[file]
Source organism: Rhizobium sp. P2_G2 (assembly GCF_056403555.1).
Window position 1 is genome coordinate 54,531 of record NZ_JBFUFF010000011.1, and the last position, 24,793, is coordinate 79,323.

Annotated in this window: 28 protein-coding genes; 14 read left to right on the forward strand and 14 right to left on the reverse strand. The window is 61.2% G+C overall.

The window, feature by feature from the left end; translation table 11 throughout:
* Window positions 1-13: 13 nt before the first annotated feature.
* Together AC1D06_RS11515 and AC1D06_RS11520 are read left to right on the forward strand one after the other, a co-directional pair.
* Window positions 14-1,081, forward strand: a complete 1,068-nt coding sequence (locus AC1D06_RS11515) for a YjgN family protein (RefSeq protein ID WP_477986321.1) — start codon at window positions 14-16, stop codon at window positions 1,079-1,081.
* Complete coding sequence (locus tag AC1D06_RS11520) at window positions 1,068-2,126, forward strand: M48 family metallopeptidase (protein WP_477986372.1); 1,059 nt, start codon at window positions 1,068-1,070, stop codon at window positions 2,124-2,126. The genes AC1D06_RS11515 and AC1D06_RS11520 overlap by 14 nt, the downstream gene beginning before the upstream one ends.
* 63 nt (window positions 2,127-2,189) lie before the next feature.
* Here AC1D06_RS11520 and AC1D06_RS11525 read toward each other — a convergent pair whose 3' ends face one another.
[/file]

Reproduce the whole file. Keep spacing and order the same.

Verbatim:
Source organism: Rhizobium sp. P2_G2 (assembly GCF_056403555.1).
Window position 1 is genome coordinate 54,531 of record NZ_JBFUFF010000011.1, and the last position, 24,793, is coordinate 79,323.

Annotated in this window: 28 protein-coding genes; 14 read left to right on the forward strand and 14 right to left on the reverse strand. The window is 61.2% G+C overall.

The window, feature by feature from the left end; translation table 11 throughout:
* Window positions 1-13: 13 nt before the first annotated feature.
* Together AC1D06_RS11515 and AC1D06_RS11520 are read left to right on the forward strand one after the other, a co-directional pair.
* Window positions 14-1,081, forward strand: a complete 1,068-nt coding sequence (locus AC1D06_RS11515) for a YjgN family protein (RefSeq protein ID WP_477986321.1) — start codon at window positions 14-16, stop codon at window positions 1,079-1,081.
* Complete coding sequence (locus tag AC1D06_RS11520) at window positions 1,068-2,126, forward strand: M48 family metallopeptidase (protein WP_477986372.1); 1,059 nt, start codon at window positions 1,068-1,070, stop codon at window positions 2,124-2,126. The genes AC1D06_RS11515 and AC1D06_RS11520 overlap by 14 nt, the downstream gene beginning before the upstream one ends.
* 63 nt (window positions 2,127-2,189) lie before the next feature.
* Here AC1D06_RS11520 and AC1D06_RS11525 read toward each other — a convergent pair whose 3' ends face one another.